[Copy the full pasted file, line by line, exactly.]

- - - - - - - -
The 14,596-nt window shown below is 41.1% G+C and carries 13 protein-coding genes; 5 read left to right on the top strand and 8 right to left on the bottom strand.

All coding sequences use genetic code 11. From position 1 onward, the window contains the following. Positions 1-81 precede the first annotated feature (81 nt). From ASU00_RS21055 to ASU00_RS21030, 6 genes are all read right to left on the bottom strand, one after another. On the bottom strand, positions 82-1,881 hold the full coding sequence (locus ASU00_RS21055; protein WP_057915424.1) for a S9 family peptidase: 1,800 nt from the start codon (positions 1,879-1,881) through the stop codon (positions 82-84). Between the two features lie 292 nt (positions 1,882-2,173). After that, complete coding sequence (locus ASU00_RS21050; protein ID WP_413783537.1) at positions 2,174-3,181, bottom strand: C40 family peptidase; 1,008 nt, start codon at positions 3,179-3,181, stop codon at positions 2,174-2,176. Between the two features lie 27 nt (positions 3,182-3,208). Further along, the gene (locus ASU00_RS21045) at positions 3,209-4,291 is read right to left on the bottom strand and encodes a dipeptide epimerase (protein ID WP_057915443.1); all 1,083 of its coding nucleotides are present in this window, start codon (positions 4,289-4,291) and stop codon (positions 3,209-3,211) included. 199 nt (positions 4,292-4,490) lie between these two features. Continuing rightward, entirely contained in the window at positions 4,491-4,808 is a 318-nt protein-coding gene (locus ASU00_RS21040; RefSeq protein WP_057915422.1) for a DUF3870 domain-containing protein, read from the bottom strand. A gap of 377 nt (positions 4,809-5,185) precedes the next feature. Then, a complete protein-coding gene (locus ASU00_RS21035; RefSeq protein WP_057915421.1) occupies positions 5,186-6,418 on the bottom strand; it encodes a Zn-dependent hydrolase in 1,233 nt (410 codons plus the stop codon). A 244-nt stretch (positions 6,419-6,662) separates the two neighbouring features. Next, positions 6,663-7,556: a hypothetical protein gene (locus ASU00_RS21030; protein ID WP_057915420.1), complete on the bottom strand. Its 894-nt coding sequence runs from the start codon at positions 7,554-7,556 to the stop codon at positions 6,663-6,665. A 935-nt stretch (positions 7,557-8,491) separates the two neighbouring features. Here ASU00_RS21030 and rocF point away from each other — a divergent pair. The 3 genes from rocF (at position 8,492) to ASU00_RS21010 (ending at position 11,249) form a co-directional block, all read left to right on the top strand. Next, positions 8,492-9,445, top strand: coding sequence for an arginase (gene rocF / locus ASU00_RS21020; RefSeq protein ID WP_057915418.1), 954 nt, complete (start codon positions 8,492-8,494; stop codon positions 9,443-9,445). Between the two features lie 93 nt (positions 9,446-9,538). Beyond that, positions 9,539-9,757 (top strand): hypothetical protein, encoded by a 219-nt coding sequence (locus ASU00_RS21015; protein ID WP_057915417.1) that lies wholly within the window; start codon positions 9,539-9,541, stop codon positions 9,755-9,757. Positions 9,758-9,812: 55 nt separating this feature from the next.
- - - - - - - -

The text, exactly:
The 14,596-nt window shown below is 41.1% G+C and carries 13 protein-coding genes; 5 read left to right on the top strand and 8 right to left on the bottom strand.

All coding sequences use genetic code 11. From position 1 onward, the window contains the following. Positions 1-81 precede the first annotated feature (81 nt). From ASU00_RS21055 to ASU00_RS21030, 6 genes are all read right to left on the bottom strand, one after another. On the bottom strand, positions 82-1,881 hold the full coding sequence (locus ASU00_RS21055; protein WP_057915424.1) for a S9 family peptidase: 1,800 nt from the start codon (positions 1,879-1,881) through the stop codon (positions 82-84). Between the two features lie 292 nt (positions 1,882-2,173). After that, complete coding sequence (locus ASU00_RS21050; protein ID WP_413783537.1) at positions 2,174-3,181, bottom strand: C40 family peptidase; 1,008 nt, start codon at positions 3,179-3,181, stop codon at positions 2,174-2,176. Between the two features lie 27 nt (positions 3,182-3,208). Further along, the gene (locus ASU00_RS21045) at positions 3,209-4,291 is read right to left on the bottom strand and encodes a dipeptide epimerase (protein ID WP_057915443.1); all 1,083 of its coding nucleotides are present in this window, start codon (positions 4,289-4,291) and stop codon (positions 3,209-3,211) included. 199 nt (positions 4,292-4,490) lie between these two features. Continuing rightward, entirely contained in the window at positions 4,491-4,808 is a 318-nt protein-coding gene (locus ASU00_RS21040; RefSeq protein WP_057915422.1) for a DUF3870 domain-containing protein, read from the bottom strand. A gap of 377 nt (positions 4,809-5,185) precedes the next feature. Then, a complete protein-coding gene (locus ASU00_RS21035; RefSeq protein WP_057915421.1) occupies positions 5,186-6,418 on the bottom strand; it encodes a Zn-dependent hydrolase in 1,233 nt (410 codons plus the stop codon). A 244-nt stretch (positions 6,419-6,662) separates the two neighbouring features. Next, positions 6,663-7,556: a hypothetical protein gene (locus ASU00_RS21030; protein ID WP_057915420.1), complete on the bottom strand. Its 894-nt coding sequence runs from the start codon at positions 7,554-7,556 to the stop codon at positions 6,663-6,665. A 935-nt stretch (positions 7,557-8,491) separates the two neighbouring features. Here ASU00_RS21030 and rocF point away from each other — a divergent pair. The 3 genes from rocF (at position 8,492) to ASU00_RS21010 (ending at position 11,249) form a co-directional block, all read left to right on the top strand. Next, positions 8,492-9,445, top strand: coding sequence for an arginase (gene rocF / locus ASU00_RS21020; RefSeq protein ID WP_057915418.1), 954 nt, complete (start codon positions 8,492-8,494; stop codon positions 9,443-9,445). Between the two features lie 93 nt (positions 9,446-9,538). Beyond that, positions 9,539-9,757 (top strand): hypothetical protein, encoded by a 219-nt coding sequence (locus ASU00_RS21015; protein ID WP_057915417.1) that lies wholly within the window; start codon positions 9,539-9,541, stop codon positions 9,755-9,757. Positions 9,758-9,812: 55 nt separating this feature from the next.